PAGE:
_{0}) and isotropic medium of refractive index *n*. The superstate refractive index is considered equal to 1. All exemples presented in this paper consider non absorbing media since the main interest is imaging under the rough interface, however the procedure and the theoretical expression of the parameters are also valid for absorbing media.

## 4. Theoretical determination of parameters ∣*A*_{p}∣/∣*A*_{s}∣ and *δ*

_{p}

_{s}

#### 4.1. General case: differential method

The differential method allows the determination of the parameters for both rough surfaces and heterogeneous bulks. This rigorous method, which was initially designed for periodic structures [20, 21] and was later extended to non-periodic ones [22, 23], is not restricted to low roughness or long correlation lengths. However to keep reasonable calculation times (of the order of one hour on a 2 GHz computer) we restrain ourself to surfaces with lengths of a hundred of wavelengths and with roughness of a couple of wavelengths or less, in the case of surfaces invariant along one dimension.

The differential method is able to address the general case of scattering by three dimensions structures, but is limited by numerical constraints to the study of 3D structures of the size of a few wavelengths. For this reason we will only use, in what follows, the computer code designed for structures with one dimension of invariance. However we will see that the results are in excellent accordance with those obtained by both approximate 3D theories presented below, in their respective domains of validity.

The differential method has known several improvements since its first formulation: the efficient S-matrix algorithm [13] for dealing with thick samples and the use of appropriate factorization rules [12, 14] for faster convergence. All these improvement are included in our computer code. We will not expose here the differential method into details since it is a rather complicated theory which doesn’t allow simple analytic expression of the scattered field. For a detailed presentation, the reader should refer to [23, 24].

#### 4.2. Case of rough surfaces with large correlation lengths: local reflections model

In the case of important correlation length as compared to the wavelength, the diffraction process is weak and the scattering can be modeled in a physical optics approximation [17]. Scattering can then be interpreted as the result of the many specular reflections on the rough surface considered locally plane. In the frame of this model, and if we consider only light scattered in the incident plane, the scattering angle *θ* is linked to the incident angle *θ*
_{i} and to the local angle *θ*
_{local} (Fig. 3) by

or equivalently,

The complex amplitudes, *A _{p}* and

*A*, of the field after reflection can be written as a function of the incident field amplitudes,

_{s}*A*

_{0p}and

*A*

_{0s}, and the complex reflection coefficients,

*r*and

_{p}*r*,

_{s}and

where *r _{p}* and

*r*are the Fresnel coefficients,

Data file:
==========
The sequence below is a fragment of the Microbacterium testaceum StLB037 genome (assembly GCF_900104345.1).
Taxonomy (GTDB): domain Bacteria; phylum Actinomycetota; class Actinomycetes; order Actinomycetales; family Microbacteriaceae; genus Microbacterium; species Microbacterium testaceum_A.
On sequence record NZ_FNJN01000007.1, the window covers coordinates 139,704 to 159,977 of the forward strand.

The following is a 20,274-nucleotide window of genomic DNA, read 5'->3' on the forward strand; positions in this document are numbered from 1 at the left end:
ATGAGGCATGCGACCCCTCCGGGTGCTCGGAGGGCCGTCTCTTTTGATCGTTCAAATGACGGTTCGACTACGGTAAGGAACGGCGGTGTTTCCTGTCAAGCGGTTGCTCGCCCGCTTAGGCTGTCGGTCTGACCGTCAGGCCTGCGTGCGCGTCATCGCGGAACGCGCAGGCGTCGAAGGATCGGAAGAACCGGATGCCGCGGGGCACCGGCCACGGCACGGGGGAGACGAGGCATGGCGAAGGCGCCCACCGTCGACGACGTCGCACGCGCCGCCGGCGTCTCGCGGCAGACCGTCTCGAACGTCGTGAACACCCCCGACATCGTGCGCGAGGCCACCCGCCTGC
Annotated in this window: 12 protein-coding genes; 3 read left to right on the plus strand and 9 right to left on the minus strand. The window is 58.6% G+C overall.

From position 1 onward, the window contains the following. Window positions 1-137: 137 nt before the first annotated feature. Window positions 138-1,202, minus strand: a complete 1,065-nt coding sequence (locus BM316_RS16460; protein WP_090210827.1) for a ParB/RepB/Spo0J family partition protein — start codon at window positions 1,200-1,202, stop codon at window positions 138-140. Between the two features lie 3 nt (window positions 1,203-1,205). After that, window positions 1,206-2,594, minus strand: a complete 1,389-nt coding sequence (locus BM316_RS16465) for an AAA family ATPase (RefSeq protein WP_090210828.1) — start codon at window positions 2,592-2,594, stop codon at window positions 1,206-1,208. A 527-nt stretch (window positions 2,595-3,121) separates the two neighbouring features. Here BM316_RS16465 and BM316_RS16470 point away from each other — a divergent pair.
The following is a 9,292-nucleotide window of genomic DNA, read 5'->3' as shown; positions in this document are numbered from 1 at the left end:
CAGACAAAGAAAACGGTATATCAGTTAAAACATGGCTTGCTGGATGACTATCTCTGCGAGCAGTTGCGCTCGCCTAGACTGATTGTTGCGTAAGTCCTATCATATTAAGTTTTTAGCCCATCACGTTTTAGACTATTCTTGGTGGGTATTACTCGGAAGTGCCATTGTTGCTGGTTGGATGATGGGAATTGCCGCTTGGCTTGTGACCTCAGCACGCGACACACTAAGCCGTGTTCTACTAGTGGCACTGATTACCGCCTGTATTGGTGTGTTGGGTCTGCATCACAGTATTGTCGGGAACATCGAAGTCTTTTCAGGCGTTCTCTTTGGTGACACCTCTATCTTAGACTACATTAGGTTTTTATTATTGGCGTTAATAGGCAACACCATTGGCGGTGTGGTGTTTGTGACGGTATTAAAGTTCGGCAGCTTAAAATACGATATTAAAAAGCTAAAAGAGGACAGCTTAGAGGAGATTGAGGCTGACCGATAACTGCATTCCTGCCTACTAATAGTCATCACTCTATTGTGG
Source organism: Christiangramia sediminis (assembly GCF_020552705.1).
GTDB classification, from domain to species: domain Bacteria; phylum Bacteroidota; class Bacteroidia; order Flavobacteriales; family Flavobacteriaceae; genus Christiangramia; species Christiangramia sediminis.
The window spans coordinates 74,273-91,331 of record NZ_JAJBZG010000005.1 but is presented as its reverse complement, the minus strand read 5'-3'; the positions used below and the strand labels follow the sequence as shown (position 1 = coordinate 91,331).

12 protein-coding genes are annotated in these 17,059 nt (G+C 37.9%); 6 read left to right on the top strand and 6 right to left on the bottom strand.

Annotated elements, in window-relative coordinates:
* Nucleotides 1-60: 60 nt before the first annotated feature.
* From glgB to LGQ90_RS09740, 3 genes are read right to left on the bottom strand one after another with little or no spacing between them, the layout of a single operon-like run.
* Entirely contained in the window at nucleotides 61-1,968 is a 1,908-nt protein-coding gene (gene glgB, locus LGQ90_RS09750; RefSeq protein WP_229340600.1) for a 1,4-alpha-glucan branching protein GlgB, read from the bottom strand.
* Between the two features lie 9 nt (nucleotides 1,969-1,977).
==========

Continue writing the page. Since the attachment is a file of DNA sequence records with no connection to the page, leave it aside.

_{s}and

The coefficients *β*
_{1} and *β*
_{2} are defined by

and

The ∣*A _{p}*∣/∣

*A*∣ = ∣

_{s}*r*

_{p}*A*

_{0p}/∣

*r*

_{s}*A*

_{0s}∣ ratio is then

and the polarimetric phase shift *δ* is given by

In the case of a dielectric medium, the *r _{s}* coefficient is real and positive, whatever the local reflection angle, and the

*r*coefficient is real but vanishes and changes of sign when the local incidence angle,

_{p}*θ*

_{local}, goes beyond the Brewster angle, that is to say when

The *r _{p}*/

*r*ratio is then real and positive when the local incidence angle is less than the Brewster angle, which implies

_{s}*δ*= arg(

*A*

_{0p}/

*A*

_{0s}), and real and negative beyond, which implies

*δ*= arg(

*A*

_{0p}/

*A*

_{0s}) + 180°. If we assume an incident field linearly polarized at 45° of the

*s*direction, the scattering pattern for

*δ*is then a step from 0° to 180°, with a scattering angle corresponding to the step

For instance for a rough glass sample (*n* = 1.5) and an incidence of 50°, the step occurs at *θ*= 62.62°.

For an absorbing medium, *δ*(*θ*) follows a similar pattern but the step is replaced by a smoother transition from 0° to 180°.

#### 4.3. Case of rough surfaces with low roughness: first order electromagnetic theory

In the case of a surface with low roughness, the scattered electromagnetic field can be considered as a perturbation of the local field and can be calculated with a first order approximation [15, 16].

In these conditions, the scattered light intensity, is proportional to the roughness spectrum *γ*(** σ** -

*σ*_{0}),

with *γ*(** σ**) defined as

where *h̃*(** σ**) is the Fourier transform of the surface profile

*h*(

*x*,

*y*) and

*S*is the area of the light spot.

*σ*_{0}is the projection on the (

*Oxy*) plane of the

**vector of the incident wave and**

*k**σ*the projection on (

*Oxy*) of the

**vector of the scattered wave in the direction**

*k**θ*. The coefficient

*C*(

**,**

*σ*

*σ*_{0}) only depends on the values of the refractive index, the polarization (

*s*or

*p*), the wavelength

*λ*, and

**and**

*σ*

*σ*_{0}. This

*C*(

**,**

*σ*

*σ*_{0}) coefficient does not depend on the particular microstructure of the sample. All the information concerning the microstructure is contained in the term

*γ*(

**-**

*σ*

*σ*_{0}). Let’s note that in the frame of the first order theory, the crossed polarization (

*s*→

*p*or